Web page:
Adjara TV Staff Speak about Threats to Editorial Independence

Employees of the Adjara Television News Service of the Georgian Public Broadcaster released a joint statement and called on the diplomatic corps, and international and local organizations for assistance to protect the editorial independence of the company.

The statement reads that the Adjara TV and Radio Advisory Board on Wednesday made a decision regarding staff changes which, according to the statement, “restricts the editorial independence of news staff.”

“The abolition of the position of deputy chief of news service, occupied by Maia Merkviladze, is a direct attack on the editorial policy,” the employees say.

The staff explains that disciplinary proceedings were launched against Shorena Ghlonti, the Head of the News Service, which has further exacerbated suspicions that the management of the broadcaster want to bring new people into the organization that are “desirable for the management.”

The employees of the channel claim that after the company’s ridding itself of Maia Merkviladze, the editorial staff of Shorena Glonti will be also removed from the editorial policy department.

“We believe that the situation created in Adjara TV and Radio in the year of the parliamentary elections aims at removing unwanted staff, especially critical journalists,” the statement reads.

The staff addressed the diplomatic corps, international and local organizations to help “save the broadcaster.”

“Not only will journalists be affected, but the idea of a public broadcaster will be damaged, which will further damage the media environment, pluralism and democratic processes in the country,” Adjara TV employees stressed.

The Adjara TV company was distinguished for its free and impartial editorial policy, which was many times praised by local and international authoritative organizations.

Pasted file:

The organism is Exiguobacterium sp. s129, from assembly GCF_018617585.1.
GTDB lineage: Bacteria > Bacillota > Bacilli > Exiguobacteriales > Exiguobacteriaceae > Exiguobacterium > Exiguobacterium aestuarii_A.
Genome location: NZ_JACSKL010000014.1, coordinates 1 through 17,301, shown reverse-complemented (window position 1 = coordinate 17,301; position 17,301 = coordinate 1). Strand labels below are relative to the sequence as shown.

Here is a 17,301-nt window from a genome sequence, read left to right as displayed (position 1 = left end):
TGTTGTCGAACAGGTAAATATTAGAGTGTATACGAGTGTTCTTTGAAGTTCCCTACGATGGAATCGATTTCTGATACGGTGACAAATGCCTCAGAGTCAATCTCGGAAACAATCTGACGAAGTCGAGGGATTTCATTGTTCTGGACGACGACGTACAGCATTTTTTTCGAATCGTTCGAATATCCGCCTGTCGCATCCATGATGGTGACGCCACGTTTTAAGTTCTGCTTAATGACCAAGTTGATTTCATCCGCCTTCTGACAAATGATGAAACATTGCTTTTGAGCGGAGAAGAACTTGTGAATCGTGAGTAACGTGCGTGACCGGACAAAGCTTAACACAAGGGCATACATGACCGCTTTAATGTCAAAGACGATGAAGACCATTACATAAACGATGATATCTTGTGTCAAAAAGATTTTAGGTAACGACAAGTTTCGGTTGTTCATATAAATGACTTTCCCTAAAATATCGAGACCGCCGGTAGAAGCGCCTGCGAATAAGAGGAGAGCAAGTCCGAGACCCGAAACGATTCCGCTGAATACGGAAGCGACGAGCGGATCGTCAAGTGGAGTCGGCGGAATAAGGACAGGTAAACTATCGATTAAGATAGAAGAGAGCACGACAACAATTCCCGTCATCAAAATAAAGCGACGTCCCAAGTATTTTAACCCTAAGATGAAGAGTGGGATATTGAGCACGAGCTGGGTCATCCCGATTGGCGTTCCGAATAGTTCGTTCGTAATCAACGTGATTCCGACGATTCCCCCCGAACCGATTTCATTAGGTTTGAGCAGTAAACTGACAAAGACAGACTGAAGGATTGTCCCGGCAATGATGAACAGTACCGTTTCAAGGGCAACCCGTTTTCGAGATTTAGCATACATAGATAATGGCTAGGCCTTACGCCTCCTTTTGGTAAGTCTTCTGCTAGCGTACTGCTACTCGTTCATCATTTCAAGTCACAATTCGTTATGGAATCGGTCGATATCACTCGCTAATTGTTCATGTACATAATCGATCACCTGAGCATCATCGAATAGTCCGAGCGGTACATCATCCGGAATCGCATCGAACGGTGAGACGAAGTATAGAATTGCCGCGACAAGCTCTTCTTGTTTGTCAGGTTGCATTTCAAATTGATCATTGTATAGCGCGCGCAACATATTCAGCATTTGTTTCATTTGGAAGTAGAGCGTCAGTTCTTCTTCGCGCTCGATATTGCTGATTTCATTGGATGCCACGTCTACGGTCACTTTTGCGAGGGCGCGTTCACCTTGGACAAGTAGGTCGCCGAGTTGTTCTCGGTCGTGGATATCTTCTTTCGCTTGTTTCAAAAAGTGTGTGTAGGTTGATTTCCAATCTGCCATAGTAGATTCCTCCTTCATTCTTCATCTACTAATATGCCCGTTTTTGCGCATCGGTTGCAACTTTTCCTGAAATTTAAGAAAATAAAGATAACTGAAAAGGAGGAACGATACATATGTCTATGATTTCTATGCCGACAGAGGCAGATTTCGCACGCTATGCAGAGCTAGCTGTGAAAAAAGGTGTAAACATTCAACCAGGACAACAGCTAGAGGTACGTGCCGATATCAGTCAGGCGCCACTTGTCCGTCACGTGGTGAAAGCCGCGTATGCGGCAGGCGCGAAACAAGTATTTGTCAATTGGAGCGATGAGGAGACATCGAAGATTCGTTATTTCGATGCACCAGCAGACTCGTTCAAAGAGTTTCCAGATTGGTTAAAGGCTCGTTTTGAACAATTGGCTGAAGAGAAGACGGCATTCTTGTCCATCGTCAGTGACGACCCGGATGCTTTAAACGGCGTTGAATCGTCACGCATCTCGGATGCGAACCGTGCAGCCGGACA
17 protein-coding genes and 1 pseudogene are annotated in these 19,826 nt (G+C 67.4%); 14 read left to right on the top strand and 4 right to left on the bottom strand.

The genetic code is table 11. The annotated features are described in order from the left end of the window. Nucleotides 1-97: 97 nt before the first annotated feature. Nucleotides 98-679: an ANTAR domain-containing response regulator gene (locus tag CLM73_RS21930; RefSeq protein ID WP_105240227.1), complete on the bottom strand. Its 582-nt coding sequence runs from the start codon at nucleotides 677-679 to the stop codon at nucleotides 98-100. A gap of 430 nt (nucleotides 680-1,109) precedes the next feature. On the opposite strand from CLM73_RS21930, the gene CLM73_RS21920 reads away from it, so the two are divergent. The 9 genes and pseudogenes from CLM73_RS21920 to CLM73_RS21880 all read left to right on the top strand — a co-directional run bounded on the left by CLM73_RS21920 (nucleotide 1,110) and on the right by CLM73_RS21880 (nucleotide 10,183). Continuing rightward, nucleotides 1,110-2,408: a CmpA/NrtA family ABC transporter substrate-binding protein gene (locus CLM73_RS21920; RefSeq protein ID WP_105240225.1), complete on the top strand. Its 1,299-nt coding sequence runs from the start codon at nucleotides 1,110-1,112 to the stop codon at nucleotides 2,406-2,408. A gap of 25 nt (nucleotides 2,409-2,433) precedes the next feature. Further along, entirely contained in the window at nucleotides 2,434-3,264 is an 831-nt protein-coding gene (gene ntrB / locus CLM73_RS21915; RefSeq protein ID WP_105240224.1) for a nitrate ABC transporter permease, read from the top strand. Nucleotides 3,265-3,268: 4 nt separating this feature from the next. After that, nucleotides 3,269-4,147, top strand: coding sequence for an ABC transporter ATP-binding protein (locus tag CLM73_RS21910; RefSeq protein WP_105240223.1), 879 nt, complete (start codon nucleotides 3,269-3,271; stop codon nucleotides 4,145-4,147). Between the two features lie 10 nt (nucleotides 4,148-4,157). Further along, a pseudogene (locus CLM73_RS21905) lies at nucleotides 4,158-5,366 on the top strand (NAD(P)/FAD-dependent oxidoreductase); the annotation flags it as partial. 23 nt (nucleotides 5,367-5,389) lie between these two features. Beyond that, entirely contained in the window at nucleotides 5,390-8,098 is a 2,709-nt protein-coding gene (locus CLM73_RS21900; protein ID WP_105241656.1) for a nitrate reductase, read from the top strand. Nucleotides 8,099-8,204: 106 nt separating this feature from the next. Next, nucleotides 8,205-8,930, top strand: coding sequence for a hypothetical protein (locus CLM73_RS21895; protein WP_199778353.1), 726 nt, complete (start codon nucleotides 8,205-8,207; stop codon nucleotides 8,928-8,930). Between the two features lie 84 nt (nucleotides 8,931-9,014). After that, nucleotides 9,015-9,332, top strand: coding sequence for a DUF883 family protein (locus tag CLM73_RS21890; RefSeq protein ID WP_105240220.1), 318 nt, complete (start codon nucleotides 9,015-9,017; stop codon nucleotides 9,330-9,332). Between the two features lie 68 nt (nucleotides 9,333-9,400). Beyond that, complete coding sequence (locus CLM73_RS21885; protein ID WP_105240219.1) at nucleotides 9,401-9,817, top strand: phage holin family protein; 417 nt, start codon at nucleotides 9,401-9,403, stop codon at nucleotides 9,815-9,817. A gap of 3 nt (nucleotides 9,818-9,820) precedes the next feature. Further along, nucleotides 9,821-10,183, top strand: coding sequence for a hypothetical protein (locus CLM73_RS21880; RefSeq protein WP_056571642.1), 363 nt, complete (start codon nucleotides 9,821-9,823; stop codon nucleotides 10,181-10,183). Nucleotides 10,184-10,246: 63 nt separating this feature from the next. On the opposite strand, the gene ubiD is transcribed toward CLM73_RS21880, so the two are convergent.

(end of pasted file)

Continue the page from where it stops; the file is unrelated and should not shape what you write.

Questions were raised after Natia Kapanadze, Director of the broadcaster, was impeached by the Board of Advisors in April 2019. The Board failed to elect a new Director General a number of times, but after half a year, Giorgi Kokhreidze was elected as the new director. The process of electing the new director raised suspicion among civil society and the TV staff that the process may have been orchestrated by the government.

The non-governmental sector says that Kokhreidze expressed his discontent with the Adjara TV journalists on the very first day of his coming there, and soon presented a reorganization plan, which some of the staff suspected was an attempt to rid the channel of “undesired employees” and to change the editorial policy.

Deputy Director Natia Zoidze thereafter repeatedly stated that she was being pressured by the director to digress from the editorial policy. Later, she was removed from the management of editorial policy on the broadcasting platforms and eventually quit her job. NGOs say Zoidze's resignation was evaluated negatively by international organization Reporters Without Borders, which linked the above to increased political pressure on state-owned media in Georgia.

The non-governmental sector noted that recent reports of planned staff changes in the TV company, disciplinary proceedings against the head of the news service and the expected removal of one of the presenters of the Hashtag program are particularly worth noting.

NGO Transparency International (TI) Georgia expressed its solidarity with the employees of Adjara TV.

“We call on the director of Adjara TV and the Advisory Council (especially those members who were selected through the quota of the ruling party Georgian Dream) to stop the persecution of employees who are critical of the management; to adopt all decisions through discussion and broad consensus so as not to deepen further the mistrust between management and staff, and to address the questions of the public concerning the independence of the TV station,” the TI-Georgia statement reads.

Georgia’s Public Defender, Nino Lomjaria, also made a comment on the Adjara TV and Radio case, saying the recent developments raise suspicion about an attempt to change the editorial policy of the critical media outlet.

“It is particularly noteworthy that Adjara TV is a publicly-funded broadcaster, which was founded with the aim to air impartial and diverse programs that would be free of influence and would serve public interests. In order to ensure this function, the TV channel has a number of obligations under legislation, full fulfillment of which is essential given the polarized media environment in the country,” Lomjaria stated.

The Ombudsman also called on the Board of Advisors of Adjara TV to critically review the proposed staff changes and make a reasoned decision aimed at dissolving doubts and ensuring the smooth functioning of the TV Company.

By Tea Mariamidze

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20 February 2020 18:30